The report has a training goal: instruct and convince the acquisition and personnel communities to recognize instinctively that military proficiency is as dependent on the warriors who operate weapon systems as it is on the weapon system technology, and a superb way to waste personnel or system acquisition money is to ignore training, or to tacitly allow training to pay the bills for acquisition or personnel system flaws in those more measurable arenas. The task force work described in this report is aimed at determining how our forces must prepare for conflicts in the future, 10 to 20 years from now. The task force examined what a future conflict might be. Then the task force considered what future training for future wars might require. The special forces units employed were superbly trained for the Afghan campaign. However, the integration of all of our forces into that war leaves us with training lessons, especially for preparation for "no-plan" contingencies. The rest of our forces need to train in the continuous ways that our special units often can. In this report we suggest some technological and bureaucratic changes that might lead in that direction. Nevertheless, the unimplemented structural changes to the defense and intelligence systems that we recommended in our previous report are still needed if our forces are to be given a chance to learn before they get to the war how to fight, jointly, in the new combinations that will be required to succeed in planned or unexpected future conflicts.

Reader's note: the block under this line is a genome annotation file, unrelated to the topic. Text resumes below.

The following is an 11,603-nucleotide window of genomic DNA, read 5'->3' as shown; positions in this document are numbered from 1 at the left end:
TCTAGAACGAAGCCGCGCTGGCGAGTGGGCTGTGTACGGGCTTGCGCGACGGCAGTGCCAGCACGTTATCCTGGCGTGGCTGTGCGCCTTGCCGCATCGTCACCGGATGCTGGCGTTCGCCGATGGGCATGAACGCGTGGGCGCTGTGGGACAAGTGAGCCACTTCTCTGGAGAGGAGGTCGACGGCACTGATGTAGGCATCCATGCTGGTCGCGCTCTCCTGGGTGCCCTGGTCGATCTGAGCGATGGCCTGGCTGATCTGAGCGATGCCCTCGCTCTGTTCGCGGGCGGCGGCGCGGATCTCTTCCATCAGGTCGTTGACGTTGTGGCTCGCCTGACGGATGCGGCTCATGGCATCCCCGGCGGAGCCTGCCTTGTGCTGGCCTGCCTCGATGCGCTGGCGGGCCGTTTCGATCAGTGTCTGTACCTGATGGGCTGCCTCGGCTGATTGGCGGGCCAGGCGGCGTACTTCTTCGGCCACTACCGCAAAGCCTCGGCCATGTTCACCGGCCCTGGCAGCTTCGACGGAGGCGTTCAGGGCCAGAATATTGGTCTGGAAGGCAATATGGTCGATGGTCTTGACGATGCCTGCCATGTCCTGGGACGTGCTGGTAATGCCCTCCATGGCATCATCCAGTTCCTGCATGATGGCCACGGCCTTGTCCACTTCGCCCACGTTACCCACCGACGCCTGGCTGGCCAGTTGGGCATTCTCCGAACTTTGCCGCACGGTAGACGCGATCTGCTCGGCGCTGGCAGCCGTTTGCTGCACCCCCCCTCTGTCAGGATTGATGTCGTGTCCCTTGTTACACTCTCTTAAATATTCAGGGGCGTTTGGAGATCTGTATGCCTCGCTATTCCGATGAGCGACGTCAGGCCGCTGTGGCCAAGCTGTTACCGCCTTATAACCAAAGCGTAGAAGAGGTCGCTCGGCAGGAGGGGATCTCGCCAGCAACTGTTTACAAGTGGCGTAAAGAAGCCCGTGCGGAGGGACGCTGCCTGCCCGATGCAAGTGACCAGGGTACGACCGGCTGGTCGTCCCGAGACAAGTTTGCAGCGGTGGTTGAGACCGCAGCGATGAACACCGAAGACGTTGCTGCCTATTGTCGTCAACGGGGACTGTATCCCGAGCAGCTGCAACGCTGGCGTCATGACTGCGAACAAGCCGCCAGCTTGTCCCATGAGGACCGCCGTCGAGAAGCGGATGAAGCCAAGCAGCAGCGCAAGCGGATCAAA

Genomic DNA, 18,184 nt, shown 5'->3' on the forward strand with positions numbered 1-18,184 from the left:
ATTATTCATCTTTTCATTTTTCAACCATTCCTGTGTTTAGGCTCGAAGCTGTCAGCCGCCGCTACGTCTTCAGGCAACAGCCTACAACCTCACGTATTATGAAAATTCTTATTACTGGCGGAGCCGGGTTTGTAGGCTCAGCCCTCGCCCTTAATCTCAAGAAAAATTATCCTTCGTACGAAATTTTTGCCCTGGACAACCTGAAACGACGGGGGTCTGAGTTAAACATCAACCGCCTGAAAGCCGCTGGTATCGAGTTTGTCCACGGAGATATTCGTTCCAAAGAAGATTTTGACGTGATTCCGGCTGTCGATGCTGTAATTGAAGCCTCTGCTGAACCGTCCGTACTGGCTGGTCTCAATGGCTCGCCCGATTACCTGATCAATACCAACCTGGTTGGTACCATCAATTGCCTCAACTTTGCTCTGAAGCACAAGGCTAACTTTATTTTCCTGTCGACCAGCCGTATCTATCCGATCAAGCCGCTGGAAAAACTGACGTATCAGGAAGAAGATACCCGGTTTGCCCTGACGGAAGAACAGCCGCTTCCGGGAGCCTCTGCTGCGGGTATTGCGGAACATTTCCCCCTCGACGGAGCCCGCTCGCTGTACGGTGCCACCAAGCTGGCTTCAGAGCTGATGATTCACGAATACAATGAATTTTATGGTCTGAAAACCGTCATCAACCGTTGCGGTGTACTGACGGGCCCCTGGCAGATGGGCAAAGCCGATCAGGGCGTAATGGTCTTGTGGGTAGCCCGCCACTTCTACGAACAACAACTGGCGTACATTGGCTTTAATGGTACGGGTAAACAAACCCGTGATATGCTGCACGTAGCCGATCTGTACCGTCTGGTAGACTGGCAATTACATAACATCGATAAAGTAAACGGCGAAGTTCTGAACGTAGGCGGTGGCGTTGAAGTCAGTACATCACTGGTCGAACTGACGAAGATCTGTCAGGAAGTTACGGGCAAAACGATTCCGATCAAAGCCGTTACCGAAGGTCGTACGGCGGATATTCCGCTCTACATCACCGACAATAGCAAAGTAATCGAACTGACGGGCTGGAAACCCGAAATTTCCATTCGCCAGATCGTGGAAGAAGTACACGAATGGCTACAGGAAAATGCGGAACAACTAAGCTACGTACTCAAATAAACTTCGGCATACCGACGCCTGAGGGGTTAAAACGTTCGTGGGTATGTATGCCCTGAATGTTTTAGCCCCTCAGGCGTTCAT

Defense Science Board Reports http://www.acq.osd.mil/dsb/reports.htm